Small molecules overcome drug resistance in cancers associated with high-risk virusesTreatment of human cancer is often impeded when cancer cells develop resistance to drugs that are designed to induce a type of programmed cell death called apoptosis. A new study published in the February issue of Cancer Cell identifies compounds and mechanisms that can overcome a specific type of resistance to chemotherapeutic-induced apoptosis. The findings may have application for treatment of cancers that are linked to the human papilloma virus (HPV) oncoprotein E6, such as cervical cancer.
Certain viral oncoproteins, including HPV E6, are known to interfere with the function of a protein called p53, a key tumor suppressor involved in apoptosis. Loss of p53 is linked to uncontrolled cell proliferation, the hallmark of cancer, and is known to increase the resistance of tumor cells to some chemotherapeutic treatments. HPV is a major cause of cervical cancer, and earlier studies have suggested that interfering with E6 may lead to the death of E6-expressing cells. However, methods used to target E6 in these studies involved techniques that are not easily translatable to therapeutic use, and at this time, no specific therapies exist.
Dr. Brent R. Stockwell and colleagues from Columbia University designed a study to uncover small molecules that can overcome E6-induced drug resistance and which would be more easily adaptable to cancer treatment. The researchers used a screening method to look for compounds that potentiate chemotherapeutic effectiveness of the agent doxorubicin in E6-expressing colon cancer cells that are normally relatively resistant to the drug. "We identified several groups of compounds that potentiate doxorubicin's lethality in E6-expressing tumor cells, thus overcoming E6-induced drug resistance," offers Dr. Stockwell.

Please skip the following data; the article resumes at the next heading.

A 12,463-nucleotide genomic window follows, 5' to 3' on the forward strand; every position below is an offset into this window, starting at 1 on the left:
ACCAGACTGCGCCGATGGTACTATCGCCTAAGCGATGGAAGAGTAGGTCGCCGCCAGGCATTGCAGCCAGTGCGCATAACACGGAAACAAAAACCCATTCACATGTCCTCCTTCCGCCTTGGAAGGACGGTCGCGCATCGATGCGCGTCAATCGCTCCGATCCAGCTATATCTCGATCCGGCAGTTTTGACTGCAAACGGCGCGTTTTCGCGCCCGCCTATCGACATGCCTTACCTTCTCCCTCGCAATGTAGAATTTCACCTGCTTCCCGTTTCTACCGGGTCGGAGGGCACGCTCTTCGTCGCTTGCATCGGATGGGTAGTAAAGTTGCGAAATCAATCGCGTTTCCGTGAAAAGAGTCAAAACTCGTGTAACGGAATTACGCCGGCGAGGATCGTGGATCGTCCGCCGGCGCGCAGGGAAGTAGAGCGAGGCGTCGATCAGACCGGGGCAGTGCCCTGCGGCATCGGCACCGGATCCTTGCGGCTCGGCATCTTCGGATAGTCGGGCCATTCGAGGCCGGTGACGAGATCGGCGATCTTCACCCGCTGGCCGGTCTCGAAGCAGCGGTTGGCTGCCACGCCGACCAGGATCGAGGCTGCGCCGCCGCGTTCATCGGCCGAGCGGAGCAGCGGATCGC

Results describe one group of compounds, named indoxins, that proved to be dual-action agents that drive two distinct cell cycle-related mechanisms. Dr. Stockwell explains that activation of each mechanism alone had only a modest effect on chemotherapeutic effectiveness, but activation of both mechanisms simultaneously contributed substantially to doxorubicin sensitivity. Enhanced understanding of the mechanisms that are associated with doxorubicin resistance will lead to design of future therapies that can be specifically targeted to overcome drug resistance in E6-expressing tumors.
The researchers included Inese Smukste, Oneil Bhalala, Marco Persico, and Brent R. Stockwell of Columbia University in New York, NY. B.R.S. is supported by a Career Award at the Scientific Interface from the Burroughs Welcome Fund and by the National Cancer Institute (R01 CA097061). M.P. was funded in part by the SURF undergraduate fellowship from the Columbia University. O.B. was in part supported by the UROP undergraduate research fellowship from MIT.
Smukste et al.: "Using small molecules to overcome drug resistance induced by a viral oncogene." Publishing in Cancer Cell 9, 133–146, February 2006. DOI 10.1016/j.ccr.2006.01.012 www.cancercell.org
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